Ankara: Greek Cyprus trying to score political points over fire
Emine Kart - ANKARA
AFP photoAnkara has voiced resentment over the Greek Cypriot leadership’s approach to its offer for aid in containing the island’s worst forest fire in years.
“[Turkish Cypriot President Mustafa] Akıncı had discussions with Greek Cypriot leader Anastasiades again and again. We wanted to send a plane and helicopter. The Greek side is trying to take advantage of such a delicate issue and against such a humanely approach, it is trying to get Turkish planes and helicopters landed on the Greek side. This is not something we would accept. We need not to make politics out of such a humanitarian issue,” Turkish Foreign Minister Mevlüt Çavuşoğlu said in response to questions at a joint press conference following a meeting with his visiting Turkish Cypriot counterpart, Tahsin Ertuğruloğlu, on June 22.
“We, with a humanely approach, have conveyed our offer to aid after having seen that the fire on the Greek side cannot be contained,” he said.
Turkish Forestry and Water Affairs Minister Veysel Eroğlu announced late on June 21 that Ankara was ready to send two helicopters and an aircraft from Mersin and Antalya to help fight the fire.
“Forests are common property of all mankind. We always stand ready to help extinguish fires in neighboring countries. We will not neglect to offer our assistance in the event of a request from southern Cyprus,” he said in a written statement.
Turkey’s message was passed to Greek Cypriot leader Nicos Anastasiades by Akıncı, the office of Anastasiades said earlier.
The Greek Cypriot leadership, which previously rejected the same suggestion that Akıncı conveyed, announced on June 21 evening that they have accepted the aid that Turkey offered.
Nonetheless, Anastasiades replied that “the Republic of Cyprus would accept Turkey’s help, provided that it was folded into the government’s operational planning under which the other international players were operating.”
Turkey does not recognize the Republic of Cyprus.
According to information that Hürriyet obtained from sources, Turkey backed down from sending firefighting aircraft because of “the rambling insistence” by the Greek Cypriot side to have Turkish aircraft land on the southern part of the divided island.
Ankara had intended to have its aircraft only fight the fire from the air.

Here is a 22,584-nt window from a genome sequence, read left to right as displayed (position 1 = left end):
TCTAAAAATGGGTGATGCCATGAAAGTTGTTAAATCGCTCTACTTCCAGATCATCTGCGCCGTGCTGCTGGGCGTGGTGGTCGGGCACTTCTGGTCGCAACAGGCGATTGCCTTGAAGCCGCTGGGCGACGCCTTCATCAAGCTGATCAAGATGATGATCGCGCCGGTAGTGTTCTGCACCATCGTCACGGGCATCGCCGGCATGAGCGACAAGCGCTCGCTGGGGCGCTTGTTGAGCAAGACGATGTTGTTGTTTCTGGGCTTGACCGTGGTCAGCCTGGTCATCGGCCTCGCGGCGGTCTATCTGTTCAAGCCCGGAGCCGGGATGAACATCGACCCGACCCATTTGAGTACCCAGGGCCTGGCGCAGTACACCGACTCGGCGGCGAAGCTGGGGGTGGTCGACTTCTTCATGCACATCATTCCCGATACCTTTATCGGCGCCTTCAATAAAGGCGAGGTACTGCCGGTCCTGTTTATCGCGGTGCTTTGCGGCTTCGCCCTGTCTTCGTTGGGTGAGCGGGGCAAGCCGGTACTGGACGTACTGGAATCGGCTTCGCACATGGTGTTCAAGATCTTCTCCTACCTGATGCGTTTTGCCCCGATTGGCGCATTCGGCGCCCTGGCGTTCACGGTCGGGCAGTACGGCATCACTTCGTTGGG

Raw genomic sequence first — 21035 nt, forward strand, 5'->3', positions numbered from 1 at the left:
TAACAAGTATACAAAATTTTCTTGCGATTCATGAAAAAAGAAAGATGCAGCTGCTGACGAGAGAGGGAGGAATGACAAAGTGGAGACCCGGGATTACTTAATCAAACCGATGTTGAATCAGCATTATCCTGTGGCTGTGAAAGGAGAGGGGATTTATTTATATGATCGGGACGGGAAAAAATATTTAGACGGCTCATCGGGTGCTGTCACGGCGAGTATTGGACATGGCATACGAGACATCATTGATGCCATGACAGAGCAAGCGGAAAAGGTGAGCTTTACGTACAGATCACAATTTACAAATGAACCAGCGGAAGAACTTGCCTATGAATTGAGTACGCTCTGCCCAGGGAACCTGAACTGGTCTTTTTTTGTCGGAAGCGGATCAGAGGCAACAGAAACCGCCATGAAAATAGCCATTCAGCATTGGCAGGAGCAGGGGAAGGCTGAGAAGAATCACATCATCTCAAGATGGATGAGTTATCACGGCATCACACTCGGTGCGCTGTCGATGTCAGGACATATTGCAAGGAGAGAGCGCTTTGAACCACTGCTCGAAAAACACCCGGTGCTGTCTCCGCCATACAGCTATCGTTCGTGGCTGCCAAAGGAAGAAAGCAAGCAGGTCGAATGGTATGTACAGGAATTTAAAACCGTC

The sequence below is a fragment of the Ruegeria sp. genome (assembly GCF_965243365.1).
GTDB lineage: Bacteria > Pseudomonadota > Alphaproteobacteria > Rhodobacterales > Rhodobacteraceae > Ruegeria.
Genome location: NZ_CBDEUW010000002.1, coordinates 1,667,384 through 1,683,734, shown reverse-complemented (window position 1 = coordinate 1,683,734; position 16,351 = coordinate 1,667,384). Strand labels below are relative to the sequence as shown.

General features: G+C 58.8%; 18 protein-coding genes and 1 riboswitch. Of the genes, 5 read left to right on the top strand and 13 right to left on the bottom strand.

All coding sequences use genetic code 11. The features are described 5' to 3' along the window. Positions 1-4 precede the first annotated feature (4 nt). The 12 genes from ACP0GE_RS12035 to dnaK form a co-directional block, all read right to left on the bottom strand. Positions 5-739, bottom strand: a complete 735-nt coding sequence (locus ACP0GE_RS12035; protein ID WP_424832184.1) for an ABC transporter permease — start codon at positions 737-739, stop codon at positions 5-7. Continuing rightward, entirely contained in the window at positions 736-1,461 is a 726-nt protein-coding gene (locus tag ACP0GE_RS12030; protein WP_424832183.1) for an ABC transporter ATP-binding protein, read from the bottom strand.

‘Mother country-infant country’
Speaking at the same press conference in Ankara, Ertuğruloğlu said: “As someone who knows the unity and the integrity of mother country-infant country, I feel home here, but not as a guest. I am here as a representative of the Turkish Cypriot people who defends a national cause like Cyprus along with the mother country.”
Back in April 2015, upon his election victory, Akıncı, a moderate leftist, stated that finding a resolution to the Cyprus issue, was one of the foremost agenda items for his presidency.
Akıncı’s post began with a row with Turkish President Recep Tayyip Erdoğan over the nature of the ties between Turkey and Turkish Cyprus, but a phone call between the pair defused the tensions later.
Conflict between the two arose when Akıncı said the relationship between the countries should be one of siblings, rather than “a motherland and its infant,” during a live interview on April 27.
“Do his ears hear what he says?” Erdoğan said in response during a press conference, after being asked by a journalist if he approved of the statement.
Çavuşoğlu, meanwhile, expressed hope that the Cyprus issue would be sorted out this year.
“Since the election in Greek Cypriot concluded, there is no excuse anymore. Leaders and negotiators should hold very tight meetings. Turkish Cyprus should be strong and ready for the future, regardless of the outcome of negotiations. We have discussed the reforms ongoing in detail. We have to complete the water pipeline project, [which supplies Turkish Cypriots water from Turkey], we agree on this also,” he said.
“We expect both leaders to come to a conclusion based on political equality and fairness,” the minister said of the U.N.-led negotiations on the divided island.
For his part, Ertuğruloğlu said the identity of Turkish Cypriots was being denied.
The half-century-old Cyprus problem erupted after the island was granted independence from Britain in 1960, soon followed by an outbreak of inter-communal clashes in 1963. The island was ethnically divided between a Greek south and a Turkish north when the Turkish military intervened in 1974 under the terms of the 1960 Treaty of Guarantee after diplomacy failed to end unrest on the island. In addition to the Turkish Cypriot Peace Forces Command (KTBK), made up of 4,500 Turkish Cypriots, there are around 35,000 Turkish troops stationed on the island.